Burnet man sentenced in sex assault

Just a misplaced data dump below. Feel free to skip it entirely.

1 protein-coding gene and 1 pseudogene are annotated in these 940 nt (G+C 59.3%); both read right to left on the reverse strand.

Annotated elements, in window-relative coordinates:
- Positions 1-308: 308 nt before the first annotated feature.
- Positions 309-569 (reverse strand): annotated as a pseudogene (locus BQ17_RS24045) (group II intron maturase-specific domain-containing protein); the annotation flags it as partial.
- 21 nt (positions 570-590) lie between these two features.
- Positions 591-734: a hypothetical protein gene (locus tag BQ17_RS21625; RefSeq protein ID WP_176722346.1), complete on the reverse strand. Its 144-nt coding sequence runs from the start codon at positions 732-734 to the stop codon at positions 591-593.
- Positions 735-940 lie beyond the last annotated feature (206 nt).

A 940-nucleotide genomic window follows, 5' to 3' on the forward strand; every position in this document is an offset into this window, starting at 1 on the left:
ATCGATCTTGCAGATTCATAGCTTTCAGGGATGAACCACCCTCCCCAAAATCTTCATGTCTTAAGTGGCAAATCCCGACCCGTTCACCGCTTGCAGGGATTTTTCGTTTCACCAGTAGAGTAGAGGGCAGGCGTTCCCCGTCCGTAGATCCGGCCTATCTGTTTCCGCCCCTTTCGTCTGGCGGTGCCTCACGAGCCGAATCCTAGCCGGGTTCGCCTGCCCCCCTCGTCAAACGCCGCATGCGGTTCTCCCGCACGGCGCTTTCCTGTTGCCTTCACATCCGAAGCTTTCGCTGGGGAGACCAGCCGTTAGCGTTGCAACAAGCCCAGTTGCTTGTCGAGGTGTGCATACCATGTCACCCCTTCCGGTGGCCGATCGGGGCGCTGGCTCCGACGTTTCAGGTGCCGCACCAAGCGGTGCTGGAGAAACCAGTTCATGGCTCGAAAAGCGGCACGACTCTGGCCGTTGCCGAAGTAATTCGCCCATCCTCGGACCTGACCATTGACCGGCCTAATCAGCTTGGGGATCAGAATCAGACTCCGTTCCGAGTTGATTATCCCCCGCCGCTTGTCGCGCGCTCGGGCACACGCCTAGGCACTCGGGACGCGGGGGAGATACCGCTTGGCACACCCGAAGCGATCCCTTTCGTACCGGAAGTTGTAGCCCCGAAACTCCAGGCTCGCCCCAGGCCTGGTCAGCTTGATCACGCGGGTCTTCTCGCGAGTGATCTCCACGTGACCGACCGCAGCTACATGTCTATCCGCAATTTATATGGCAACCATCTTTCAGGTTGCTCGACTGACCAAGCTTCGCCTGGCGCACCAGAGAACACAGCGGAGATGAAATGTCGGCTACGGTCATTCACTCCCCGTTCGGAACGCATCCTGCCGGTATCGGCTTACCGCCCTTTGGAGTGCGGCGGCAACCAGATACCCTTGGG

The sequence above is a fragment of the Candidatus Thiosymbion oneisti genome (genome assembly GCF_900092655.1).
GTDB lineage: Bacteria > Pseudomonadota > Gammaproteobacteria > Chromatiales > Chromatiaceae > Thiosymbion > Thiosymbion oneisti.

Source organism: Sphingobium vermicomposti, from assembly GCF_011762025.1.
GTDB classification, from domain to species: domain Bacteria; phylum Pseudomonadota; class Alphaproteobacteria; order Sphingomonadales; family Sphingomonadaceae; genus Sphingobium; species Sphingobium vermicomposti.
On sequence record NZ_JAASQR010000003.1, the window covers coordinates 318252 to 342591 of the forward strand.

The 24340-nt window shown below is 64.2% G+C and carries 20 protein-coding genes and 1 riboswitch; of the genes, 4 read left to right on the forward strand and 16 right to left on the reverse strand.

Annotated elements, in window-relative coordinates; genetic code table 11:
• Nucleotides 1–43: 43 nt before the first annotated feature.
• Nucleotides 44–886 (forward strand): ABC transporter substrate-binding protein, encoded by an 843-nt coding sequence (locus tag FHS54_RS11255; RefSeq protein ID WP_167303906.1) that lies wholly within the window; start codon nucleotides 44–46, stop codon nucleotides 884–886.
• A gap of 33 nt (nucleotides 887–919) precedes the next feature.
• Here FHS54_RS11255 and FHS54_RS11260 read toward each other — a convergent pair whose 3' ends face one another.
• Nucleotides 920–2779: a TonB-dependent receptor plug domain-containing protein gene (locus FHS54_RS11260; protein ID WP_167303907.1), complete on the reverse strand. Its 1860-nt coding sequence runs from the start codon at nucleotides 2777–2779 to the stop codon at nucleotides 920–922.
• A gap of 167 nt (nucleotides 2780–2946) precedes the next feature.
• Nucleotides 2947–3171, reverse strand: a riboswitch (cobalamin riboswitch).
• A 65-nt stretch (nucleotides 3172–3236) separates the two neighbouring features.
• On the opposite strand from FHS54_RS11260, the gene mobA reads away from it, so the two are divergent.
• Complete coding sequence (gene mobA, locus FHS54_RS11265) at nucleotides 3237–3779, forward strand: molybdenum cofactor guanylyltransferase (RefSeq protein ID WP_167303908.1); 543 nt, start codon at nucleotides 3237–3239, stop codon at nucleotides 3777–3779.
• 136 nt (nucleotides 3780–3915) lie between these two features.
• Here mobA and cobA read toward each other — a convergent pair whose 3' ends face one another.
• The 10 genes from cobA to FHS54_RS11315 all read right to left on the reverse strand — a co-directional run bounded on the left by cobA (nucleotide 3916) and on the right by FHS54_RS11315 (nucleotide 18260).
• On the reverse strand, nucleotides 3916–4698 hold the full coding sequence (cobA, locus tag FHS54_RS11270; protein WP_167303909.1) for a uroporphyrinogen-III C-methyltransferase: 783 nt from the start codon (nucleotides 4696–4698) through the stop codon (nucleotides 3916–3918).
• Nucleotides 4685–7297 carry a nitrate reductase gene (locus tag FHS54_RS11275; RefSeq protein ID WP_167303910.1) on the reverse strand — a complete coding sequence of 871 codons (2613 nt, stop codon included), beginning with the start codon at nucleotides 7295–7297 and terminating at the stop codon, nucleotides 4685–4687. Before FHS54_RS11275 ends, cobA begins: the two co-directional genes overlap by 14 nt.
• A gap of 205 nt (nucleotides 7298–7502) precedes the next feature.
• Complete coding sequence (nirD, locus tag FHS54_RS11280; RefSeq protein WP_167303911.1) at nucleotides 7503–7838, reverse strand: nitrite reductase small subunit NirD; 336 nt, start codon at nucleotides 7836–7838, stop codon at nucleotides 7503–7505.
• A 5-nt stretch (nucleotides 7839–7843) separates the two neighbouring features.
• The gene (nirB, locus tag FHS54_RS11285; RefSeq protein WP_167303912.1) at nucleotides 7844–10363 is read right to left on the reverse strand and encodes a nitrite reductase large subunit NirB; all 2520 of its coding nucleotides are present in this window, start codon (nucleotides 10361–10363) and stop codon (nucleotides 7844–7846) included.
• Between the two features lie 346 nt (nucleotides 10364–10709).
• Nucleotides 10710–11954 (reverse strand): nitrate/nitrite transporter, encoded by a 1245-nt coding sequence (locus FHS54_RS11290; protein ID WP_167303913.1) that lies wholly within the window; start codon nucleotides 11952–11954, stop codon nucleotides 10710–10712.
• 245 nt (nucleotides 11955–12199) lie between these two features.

Blaming the victim and methamphetamine addiction did not sway a Burnet County jury that returned a guilty verdict in the trial of Jesus Jose “Joey” Lacer on Jan. 11 in the court of 33rd District Judge Allan Garrett. It was a case that District Attorney Sonny McAfee held up as a triumph in the recovery of the victim. Lacer was convicted of Assault Family Violence by Impeding Breath (choking) and Sexual Assault and assessed a 10-years prison sentence for the choking case, the maximum prison term, and 12 years for the sexual assault. The maximum potential sentence for sexual assault is 20 years. Lacer, 35, of Marble Falls was convicted of choking his girlfriend. The couple had lived together for 13 years, on and off, and had two children together. The incidents came to light when Child Protective Services (CPS) began investigating possible neglect of the children in May 2015. CPS Investigator Kristin Cantu, a former Dallas police officer, interviewed the children and observed bruises on the mother’s face, arms and ribs. Testimony at trial reflected that, although Cantu was responsible for investigating the welfare of the children, she also questioned the mother about her possible abuse. Cantu learned from her and from the children that Lacer had slapped, spit on, and stomped on the victim as well as choking her. Evidence at trial revealed that, although the victim tried to get the children to go to another room at the motel during the assault, Lacer prevented them from leaving while the beating occurred. The mother stayed in touch with Cantu during the CPS investigation and the two spoke at a subsequent hearing on temporary custody of the children. Just prior to that hearing, the victim confided in Cantu that she had also been sexually assaulted by Lacer on the same day as the beating but the sexual assault occurred later in the evening. On Cantu's advice, she reported everything to the Burnet County Sheriff’s Office. Cantu even escorted her from the hearing directly to the sheriff’s office for an interview with Deputy Joe Saldivar. The statement from that interview initiated the investigation that eventually led Lacer's arrest. Assistant District Attorney Amber Shanafelt prosecuted the case along with McAfee and Austin Shell presented Lacer's defense. Evidence at trial showed, at the time of the Assault Family Violence and Sexual Assault, both Lacer and the victim were addicted to methamphetamine. Lacer blamed his violence on methamphetamine and the victim. He claimed the bruises on the victim’s side were caused as he tripped over her as she lay on the floor, rather than by him stomping her. He claimed the bruises on her face were caused by the victim striking herself, and the bruises on her arms were from his taking her by the arms to lift her out of his way as he left the motel. Lacer conceded he had sex with the victim but claimed the sex was consensual and even sought by the victim, rather than being forced. The defense alleged the victim’s disclosure of the sexual assault was fabricated to affect the child custody case filed by CPS. The victim, however, testified her rights to her children depended on what she did in the future to change, and not what Lacer had done or would do in the future. The jury deliberated approximately four hours and rejected Lacer’s version of events by finding him guilty of both counts in the indictment. Judge Allan Garrett sentenced the defendant in accordance with the verdict and immediately remanded Lacer to the custody of the Burnet County Sheriff for transport to Texas Department of Criminal Justice – Corrections Division to serve his sentences. DA McAfee said while the lengths of the sentences were gratifying, that was not the greatest significance of these verdicts. “This trial brings to light the plight of many women and children who are victims of abuse,” he said. It does not matter whether the abuse is fueled by drugs or just caused by cruel people. There is a problem in every county of this state and throughout the country with family violence that goes undetected or undeterred.” “The most satisfying part of this investigation and prosecution was in learning the rest of the story of this victim and her children,” McAfee continued. “In the last 20 months the victim has moved away from this area and has been successful in staying off drugs completely, becoming employed, attending classes and participating in therapy with her children. Her children have gone from living in motel to motel in drug infested areas, to a stable home environment and making straight A’s in school.” “I am pleased this woman had the strength to say something about the violence and then take positive steps toward a normal productive life for her and those wonderful kids,” added the DA. “This is a success story that we rarely get to see when methamphetamine and violence are involved.”

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